A family taking a selfie outside.
16 Nov

Seeing the Siblings: Siblings Australia

I’m “Mum” in a blended family.

I also grew up the eldest of three.

My brother, sister and I have each other’s backs whenever we might need it, wherever we are in the world. We can argue in a way that makes my only-child husband think our relationships are done for, but he’s also learnt that whatever the ferocity of the argument, it’s wise to stand aside – and it will always blow over.

Similarly, my son and daughter will squabble if one sits too close to the other on the couch. If I try to intervene, they unite as one.

It wasn’t until I became the step-mum to my step-kids that the issue of differing relationships between kids with a disability and their siblings was brought into focus. M is now 9, and she is autistic. She is nonverbal and often lashes out when we are unable to anticipate her needs, which is frequent.

Her brothers and sister – and I use those words encompassing the children that I brought into this relationship – are incredibly understanding of the fact that sometimes we need to prioritise M. Sometimes she breaks their things, sometimes her behaviour in public embarrasses them, but we work hard to make sure that they don’t build resentment towards M or the impact her disability has on their lives.

So, the relationship that I’d grown up with, and the ones my kids had prior to my current marriage? Very different; disability wasn’t at the forefront of our lives. Now life largely sits around M being autistic. That’s just our reality.

And that’s the reality for a lot of families – their “normal” (and our “normal”) is different because of M and her needs.  

It makes total sense when you stop and think about it. But I’d never had reason to pause before.

Now, as Chief Executive of the only organisation in Australia solely focused on supporting siblings of people with disability, it is the focus of my days.

Kids who feel invisible because their needs aren’t seen as “urgent” as those of their brother or sister. Young people who feel like they need to be grateful because they don’t have a disability. Some children missing out on sporting activities because mum or dad is too busy getting the other child to another appointment.

Or mum or dad are too exhausted tonight because there’s been so many appointments, and this other bit of running around is too difficult amongst other commitments.

Siblings are a highly vulnerable but often overlooked cohort.

Many adult siblings report high levels of anxiety, depression, and family stress through their childhoods.

For families, it can become all too easy to focus on the issue that is pressing today: getting the right therapists, making sure that supports are in place, ensuring the child with the disability is safe and stimulated.

And the sibling? Look, they are fine. They understand. They know the realities.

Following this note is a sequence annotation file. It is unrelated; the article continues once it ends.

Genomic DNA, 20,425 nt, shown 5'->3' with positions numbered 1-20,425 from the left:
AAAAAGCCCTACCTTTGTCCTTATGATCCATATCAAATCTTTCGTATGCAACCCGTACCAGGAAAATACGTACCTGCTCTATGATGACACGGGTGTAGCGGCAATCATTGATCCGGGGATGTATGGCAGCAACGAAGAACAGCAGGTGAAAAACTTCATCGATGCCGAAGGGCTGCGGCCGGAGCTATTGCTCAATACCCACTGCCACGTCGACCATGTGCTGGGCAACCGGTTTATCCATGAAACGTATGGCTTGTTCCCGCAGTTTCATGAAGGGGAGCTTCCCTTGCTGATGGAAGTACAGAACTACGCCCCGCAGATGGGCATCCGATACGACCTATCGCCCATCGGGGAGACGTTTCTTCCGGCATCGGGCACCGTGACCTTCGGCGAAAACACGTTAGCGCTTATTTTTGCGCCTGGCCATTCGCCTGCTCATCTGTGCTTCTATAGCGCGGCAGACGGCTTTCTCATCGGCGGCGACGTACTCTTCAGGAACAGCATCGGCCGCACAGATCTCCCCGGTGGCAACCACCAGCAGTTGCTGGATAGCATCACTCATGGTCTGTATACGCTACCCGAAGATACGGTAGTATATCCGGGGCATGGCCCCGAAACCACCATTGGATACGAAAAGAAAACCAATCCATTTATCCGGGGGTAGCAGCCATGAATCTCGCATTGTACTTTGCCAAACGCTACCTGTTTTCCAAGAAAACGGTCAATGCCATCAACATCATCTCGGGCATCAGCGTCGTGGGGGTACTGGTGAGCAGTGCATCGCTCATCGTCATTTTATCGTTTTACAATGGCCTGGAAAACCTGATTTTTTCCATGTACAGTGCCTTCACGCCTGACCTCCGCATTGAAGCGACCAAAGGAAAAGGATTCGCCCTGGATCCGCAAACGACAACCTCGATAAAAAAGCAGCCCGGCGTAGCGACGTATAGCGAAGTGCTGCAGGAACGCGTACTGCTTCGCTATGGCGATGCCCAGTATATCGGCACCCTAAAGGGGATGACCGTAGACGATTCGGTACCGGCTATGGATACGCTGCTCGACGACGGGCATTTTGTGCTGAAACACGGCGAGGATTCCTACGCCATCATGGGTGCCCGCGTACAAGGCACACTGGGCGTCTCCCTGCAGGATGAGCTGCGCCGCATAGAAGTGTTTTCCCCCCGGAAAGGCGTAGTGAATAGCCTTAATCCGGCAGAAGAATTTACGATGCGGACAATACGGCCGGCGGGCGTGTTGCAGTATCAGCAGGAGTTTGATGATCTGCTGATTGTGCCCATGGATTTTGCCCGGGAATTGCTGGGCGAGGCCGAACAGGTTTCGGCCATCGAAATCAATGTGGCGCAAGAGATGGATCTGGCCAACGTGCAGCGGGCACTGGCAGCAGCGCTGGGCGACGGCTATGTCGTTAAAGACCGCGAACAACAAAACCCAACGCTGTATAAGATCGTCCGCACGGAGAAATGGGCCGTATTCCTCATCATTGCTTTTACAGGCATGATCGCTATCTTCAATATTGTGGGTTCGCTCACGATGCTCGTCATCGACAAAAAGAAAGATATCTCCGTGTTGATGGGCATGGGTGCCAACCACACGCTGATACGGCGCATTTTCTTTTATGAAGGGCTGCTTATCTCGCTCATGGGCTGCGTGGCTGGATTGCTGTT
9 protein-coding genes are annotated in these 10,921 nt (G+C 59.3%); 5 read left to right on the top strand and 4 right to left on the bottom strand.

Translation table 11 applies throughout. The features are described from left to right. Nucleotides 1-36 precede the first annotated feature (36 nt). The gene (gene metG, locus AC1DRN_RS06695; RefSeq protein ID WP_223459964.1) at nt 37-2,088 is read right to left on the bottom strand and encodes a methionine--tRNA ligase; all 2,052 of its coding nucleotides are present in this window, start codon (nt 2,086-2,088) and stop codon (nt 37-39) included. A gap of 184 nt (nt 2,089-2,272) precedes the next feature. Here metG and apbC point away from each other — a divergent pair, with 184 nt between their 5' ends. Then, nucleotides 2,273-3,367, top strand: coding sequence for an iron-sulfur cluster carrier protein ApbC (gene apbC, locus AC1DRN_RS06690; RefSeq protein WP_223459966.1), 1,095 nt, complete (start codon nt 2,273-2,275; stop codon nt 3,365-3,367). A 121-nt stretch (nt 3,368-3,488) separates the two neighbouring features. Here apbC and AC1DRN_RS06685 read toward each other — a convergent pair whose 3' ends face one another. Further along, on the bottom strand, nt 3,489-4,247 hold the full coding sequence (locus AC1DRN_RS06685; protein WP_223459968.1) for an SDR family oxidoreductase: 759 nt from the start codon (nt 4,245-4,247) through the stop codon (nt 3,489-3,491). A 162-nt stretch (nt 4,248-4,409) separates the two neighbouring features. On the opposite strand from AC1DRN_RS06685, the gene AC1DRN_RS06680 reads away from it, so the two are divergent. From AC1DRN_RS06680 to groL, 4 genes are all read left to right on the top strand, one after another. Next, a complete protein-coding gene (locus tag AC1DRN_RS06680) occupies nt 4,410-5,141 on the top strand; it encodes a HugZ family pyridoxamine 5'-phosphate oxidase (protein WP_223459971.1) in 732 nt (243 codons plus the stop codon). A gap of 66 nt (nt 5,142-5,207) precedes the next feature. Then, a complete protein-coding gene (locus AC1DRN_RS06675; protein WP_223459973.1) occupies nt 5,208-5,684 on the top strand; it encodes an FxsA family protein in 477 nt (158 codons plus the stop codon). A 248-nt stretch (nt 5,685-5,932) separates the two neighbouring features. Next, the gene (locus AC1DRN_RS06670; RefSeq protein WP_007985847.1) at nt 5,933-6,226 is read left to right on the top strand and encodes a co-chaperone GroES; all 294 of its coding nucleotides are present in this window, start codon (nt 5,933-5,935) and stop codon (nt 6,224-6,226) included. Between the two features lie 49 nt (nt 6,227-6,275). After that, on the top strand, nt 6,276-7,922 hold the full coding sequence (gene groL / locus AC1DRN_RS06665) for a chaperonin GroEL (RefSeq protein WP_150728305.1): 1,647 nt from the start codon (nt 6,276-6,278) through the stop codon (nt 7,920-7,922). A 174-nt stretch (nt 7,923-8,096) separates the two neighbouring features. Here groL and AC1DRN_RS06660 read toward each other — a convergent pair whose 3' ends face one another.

But we are the adults in the room. And sometimes, we don’t understand. We get burnt out. We feel that it’s unfair.

So why should we expect that the other kids in our families, who don’t have the agency we have, the cognitive development that we have, the ability to say “I need to step out for a moment for a break” would?

That’s why these kids are referred to by some as “glass children” – you can see right through them, and right through their needs.

That’s why Siblings Australia exists. We are here to advocate in policy and practice for the needs of siblings to be central.

If there was any other group of children, that research told us, 54% of them were likely to be suffering from depression at any one moment, it would be unfathomable that no action would be taken. But that’s the facts: 54% of adult siblings report that they experienced depression in their childhood, and 66% reported anxiety.

Parents and professionals need to recognise that they may need additional supports to address the challenges these kids are facing, and not just assume they are doing fine.

We need to support these kids, not look through them.

And supporting them doesn’t take a lot of work. It means spending time with them, acknowledging them and equipping ourselves with the skills to support them.

It’s making the time and space to make sure that they aren’t always having to just “deal” with what’s going on around them.  

The daughter I brought into the world recently had a science expo at school. She made a sensational space diorama. It was the first year she’s really been old enough to pull together her whole display with very little input or assistance from her adults.

But you’d better believe my husband and I watched that project like hawks – M does seem to have a radar for my daughter’s things and pulling them apart.

That diorama waltzed around the house to various locations outside of M’s eyeline. Each time my daughter got up, my husband or I leapt to make sure it was out of reach. It made it to the science expo, and it’s now back home again.

My little girl is very proud of her efforts, and for not much extra work on our part to make sure her project was kept out of the way, her needs were taken care of.

One day, my husband and I won’t be here. It is unlikely that M will ever develop much communication ability, and she will not be able to advocate for herself. It will sit with her siblings to take on that role, and it will sit with her siblings to make sure that she is safe, wherever life takes her.

Family is the foundation of society; and the sibling relationship is the longest relationship of a person’s life. We need to make sure it is strong and supported.

Written by Dr Shannon Schedlich, Chief Executive of Siblings Australia.

To find out more about Siblings Australia and how they can support you and your family, you can visit their website.

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